Year C, Easter Vigil
April 20, 2019
The Reverend Dr. Brent Was
“Why do you look for the living among the dead?”
Alleluia! Christ is Risen! <The Lord is risen indeed. Alleluia!>
Happy Easter everyone! Happy Easter! Finally. Once again, we made it.
I’ll tell you, Lent is always long, but there are different kinds of long. Sometimes Lent is a long focused, disciplined, penitential fast: intentional in its spartan gloominess or at least in its intentionality. Sometimes in Lent you (with God’s help) are able to do what you set out to do: maybe long, probably not fun, but intentional and hence rewarding. As I said a couple of weeks ago, that has notbeen my Lent. I have heard the same from a few people. It has been a hard season, for whatever reason. There has been that Lenten weight there, which is fine, but mostly due to the looming fact that I was not doing what I had set out to do. It has been very clear to me how far from all inI have been feeling and have actually been. I have not measured up to my own expectations let alone God’s. (And while God’s expectations are much higher than ours, God is often more forgiving of us than we are of ourselves).
But that is all over now, left behind in the wake of the Resurrection of Jesus Christ. It is Easter! Alleluia! Christ is Risen! <The Lord is risen indeed. Alleluia!> It is Easter, and Easter is all about Resurrection.
As is our custom on this, the Great Vigil of Easter, we heard a portion of our salvation history, a “record of God’s saving deeds in history.” The creation. The liberation in the exodus out of Egypt. The breath of God making all things whole. The gathering of God’s people. Key chapters in our spiritual heritage. This holy history culminates in the gospel, this year in St. Luke’s telling of what happened at the dawn of the first day of that week 2000 years ago, the first day of the new creation. On that day, as Lucy prayed for us in the Exsultet, “…earth and heaven are joined and man is reconciled to God.” Alleluia! You can feel that, right? Christ the Morning star that knows no setting. Can you feel the joy in our story, the hope in the promises made? What is most important is that it happened, that resurrection, that salvation happened. But for it to take fruit in our lives, it important to feel it. All of this, the drama of the Triduum, the drama of our evening sacrifice on this night helps us experience the story, to remember it in a holy way, to feel it. Understanding it, though, is important, too. That is what this portion of the Mass, the homily helps (or at least hopes) to do, to unpack the truth, the experience, the feelings and try to make some meaning of it all. What does it all mean?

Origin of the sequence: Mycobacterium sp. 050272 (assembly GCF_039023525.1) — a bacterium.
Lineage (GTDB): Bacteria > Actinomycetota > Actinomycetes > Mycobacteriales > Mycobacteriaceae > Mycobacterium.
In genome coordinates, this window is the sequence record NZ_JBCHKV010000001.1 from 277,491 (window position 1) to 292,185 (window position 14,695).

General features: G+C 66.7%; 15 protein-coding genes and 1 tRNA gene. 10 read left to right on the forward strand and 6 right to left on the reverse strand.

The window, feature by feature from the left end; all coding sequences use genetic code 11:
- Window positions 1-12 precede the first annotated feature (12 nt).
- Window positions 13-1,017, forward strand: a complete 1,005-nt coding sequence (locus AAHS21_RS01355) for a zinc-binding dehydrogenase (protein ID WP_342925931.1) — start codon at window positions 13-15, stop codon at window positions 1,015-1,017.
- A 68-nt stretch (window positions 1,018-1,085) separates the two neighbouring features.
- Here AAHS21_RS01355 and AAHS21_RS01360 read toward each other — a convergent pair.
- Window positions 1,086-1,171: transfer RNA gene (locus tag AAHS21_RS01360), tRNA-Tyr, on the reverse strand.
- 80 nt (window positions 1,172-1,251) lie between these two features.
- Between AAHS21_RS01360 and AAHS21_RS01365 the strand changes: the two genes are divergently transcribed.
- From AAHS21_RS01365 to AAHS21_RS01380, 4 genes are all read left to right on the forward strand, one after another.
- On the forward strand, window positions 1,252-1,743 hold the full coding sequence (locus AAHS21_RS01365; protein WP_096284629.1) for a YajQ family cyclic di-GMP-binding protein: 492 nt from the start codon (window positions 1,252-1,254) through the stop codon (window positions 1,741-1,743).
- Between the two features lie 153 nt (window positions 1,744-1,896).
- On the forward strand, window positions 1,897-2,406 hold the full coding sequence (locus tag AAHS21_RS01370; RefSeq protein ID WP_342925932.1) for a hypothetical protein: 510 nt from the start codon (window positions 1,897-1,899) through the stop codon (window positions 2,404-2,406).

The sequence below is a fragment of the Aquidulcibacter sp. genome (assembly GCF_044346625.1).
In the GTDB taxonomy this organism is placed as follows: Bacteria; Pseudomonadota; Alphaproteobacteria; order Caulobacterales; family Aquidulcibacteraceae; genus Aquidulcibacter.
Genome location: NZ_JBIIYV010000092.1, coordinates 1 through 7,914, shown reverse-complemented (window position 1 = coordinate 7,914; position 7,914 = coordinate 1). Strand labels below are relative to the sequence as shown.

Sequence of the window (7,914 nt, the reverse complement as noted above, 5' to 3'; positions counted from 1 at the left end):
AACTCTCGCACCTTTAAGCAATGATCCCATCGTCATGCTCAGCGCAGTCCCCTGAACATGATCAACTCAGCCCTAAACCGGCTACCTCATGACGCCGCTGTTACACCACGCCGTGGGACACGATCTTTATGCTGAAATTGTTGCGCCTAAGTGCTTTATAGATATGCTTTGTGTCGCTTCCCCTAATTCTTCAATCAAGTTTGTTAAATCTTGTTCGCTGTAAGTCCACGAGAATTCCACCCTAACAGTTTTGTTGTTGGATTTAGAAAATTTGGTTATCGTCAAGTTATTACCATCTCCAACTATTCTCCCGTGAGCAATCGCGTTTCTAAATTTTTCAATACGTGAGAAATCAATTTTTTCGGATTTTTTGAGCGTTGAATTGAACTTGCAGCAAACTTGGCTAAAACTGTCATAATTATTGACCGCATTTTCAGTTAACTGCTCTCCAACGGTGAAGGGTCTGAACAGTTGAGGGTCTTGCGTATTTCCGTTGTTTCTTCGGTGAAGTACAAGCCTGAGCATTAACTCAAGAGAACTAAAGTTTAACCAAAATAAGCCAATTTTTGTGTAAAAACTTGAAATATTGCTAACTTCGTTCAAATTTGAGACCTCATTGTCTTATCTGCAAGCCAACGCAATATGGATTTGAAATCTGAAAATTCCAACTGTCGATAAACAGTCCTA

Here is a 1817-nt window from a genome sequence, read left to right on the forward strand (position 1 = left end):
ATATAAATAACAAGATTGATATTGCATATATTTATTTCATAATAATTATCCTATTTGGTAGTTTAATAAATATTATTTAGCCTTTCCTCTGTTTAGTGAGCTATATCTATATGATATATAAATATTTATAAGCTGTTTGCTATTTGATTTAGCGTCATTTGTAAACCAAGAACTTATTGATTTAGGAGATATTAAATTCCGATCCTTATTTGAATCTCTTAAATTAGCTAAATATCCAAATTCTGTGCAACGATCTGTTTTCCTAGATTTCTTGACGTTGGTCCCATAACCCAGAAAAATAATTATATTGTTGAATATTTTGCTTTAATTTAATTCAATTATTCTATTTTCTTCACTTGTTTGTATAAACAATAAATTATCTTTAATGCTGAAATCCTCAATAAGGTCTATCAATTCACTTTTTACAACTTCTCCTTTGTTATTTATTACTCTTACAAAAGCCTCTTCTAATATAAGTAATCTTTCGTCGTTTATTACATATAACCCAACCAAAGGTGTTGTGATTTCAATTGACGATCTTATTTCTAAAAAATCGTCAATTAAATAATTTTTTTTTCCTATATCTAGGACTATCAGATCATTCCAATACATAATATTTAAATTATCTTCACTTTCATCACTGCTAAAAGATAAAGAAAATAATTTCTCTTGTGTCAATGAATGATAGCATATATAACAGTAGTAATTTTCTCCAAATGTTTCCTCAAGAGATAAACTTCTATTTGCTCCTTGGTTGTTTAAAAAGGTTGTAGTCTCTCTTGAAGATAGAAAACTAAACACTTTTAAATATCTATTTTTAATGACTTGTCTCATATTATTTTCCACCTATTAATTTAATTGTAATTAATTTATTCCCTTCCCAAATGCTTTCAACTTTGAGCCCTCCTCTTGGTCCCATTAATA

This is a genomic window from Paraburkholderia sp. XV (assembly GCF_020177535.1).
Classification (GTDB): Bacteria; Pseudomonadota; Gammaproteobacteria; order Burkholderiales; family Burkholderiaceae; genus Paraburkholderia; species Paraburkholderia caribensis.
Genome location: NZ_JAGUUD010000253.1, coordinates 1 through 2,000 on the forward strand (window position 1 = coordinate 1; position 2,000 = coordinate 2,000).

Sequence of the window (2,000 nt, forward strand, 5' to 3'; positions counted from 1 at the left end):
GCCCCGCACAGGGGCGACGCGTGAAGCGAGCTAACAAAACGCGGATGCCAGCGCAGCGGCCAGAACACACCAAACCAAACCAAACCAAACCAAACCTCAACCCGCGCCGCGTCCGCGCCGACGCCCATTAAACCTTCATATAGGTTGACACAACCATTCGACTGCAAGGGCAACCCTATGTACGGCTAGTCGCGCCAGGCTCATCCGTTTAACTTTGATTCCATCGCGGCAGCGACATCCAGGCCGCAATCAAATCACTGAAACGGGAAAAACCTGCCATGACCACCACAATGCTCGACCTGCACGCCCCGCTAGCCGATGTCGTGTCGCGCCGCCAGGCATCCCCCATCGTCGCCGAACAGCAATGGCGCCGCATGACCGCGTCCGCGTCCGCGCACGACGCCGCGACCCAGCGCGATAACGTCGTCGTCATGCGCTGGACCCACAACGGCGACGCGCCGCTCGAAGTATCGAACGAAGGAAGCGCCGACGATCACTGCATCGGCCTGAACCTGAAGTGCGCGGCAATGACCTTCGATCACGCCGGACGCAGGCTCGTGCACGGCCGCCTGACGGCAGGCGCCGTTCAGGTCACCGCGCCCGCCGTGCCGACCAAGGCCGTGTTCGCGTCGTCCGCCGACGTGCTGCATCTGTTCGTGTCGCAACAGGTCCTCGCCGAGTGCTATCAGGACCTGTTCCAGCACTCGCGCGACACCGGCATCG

“Therefore we have been buried with him by baptism into death, so that, just as Christ was raised from the dead by the glory of the Father, so we too might walk in newness of life.” Those are words of St. Paul from his letter to the Romans. Just like the hookey-pokey – that’s what is it all about. It, all of this, is not just about not dying, or not dying as it were. Immortality, or going to heaven when we die is not the point of Christianity, though popular renditions of Christianity would have us believe that. A rabbi friend of mine wrote an article about this year’s convergence of Easter, Passover and Earth Day. Her description of Easter is that it is a celebration of the fact that death is not the final answer. No, it is not, but that is just the beginning, that is not what Jesus was talking about or teaching us or showing us. What was Jesus up to? What is the final answer? Resurrection. Alleluia! Christ is Risen! <The Lord is risen indeed. Alleluia!> It is all about Resurrection.
Resurrection is not just about being dead and then being alive. That is only an outward and visible sign of a much deeper and foundation-of-the-world changing grace. Resurrection is the transformation of the perishing to the imperishing. The finite to the infinite. The last to the first. The master to the servant. And yes, the dead into the living; we just need to remember that there are myriad ways to die in our sin sick world. The death of the body is just the most visible.
Resurrection takes that which is corrupt and makes it into something holy. It takes this sin sick world and turns it into the Commonwealth of God right here, right now, in this very moment, in fact. Alleluia! Christ is Risen! <The Lord is risen indeed. Alleluia!> It is all about Resurrection.
We were lost, and now are found; we were dead, and now we are alive. And that is not just you, and me, individuals, but the whole world. “…buried with him by baptism into death, so that, just as Christ was raised from the dead by the glory of the Father, so we too might walk in newness of life.” The resurrection promised us in the life-giving love of Jesus is resurrection now. It is newness of life, right now. In this very moment. Not so much cleansed of our sins, but rather we are bathed in the love of God. We become one with Christ, and being one with Christ, we are one with His victory over sin and death as our sins, the chasm between us and God, is bridged in His Passion and precious death, and His rising again in glory.
It is a holy night, the holiest of our year. Our fast is broken. Our salvation and the salvation of the entire world is again assured. Our feast commences. Alleluia! Christ is Risen! <The Lord is risen indeed. Alleluia!> AMEN.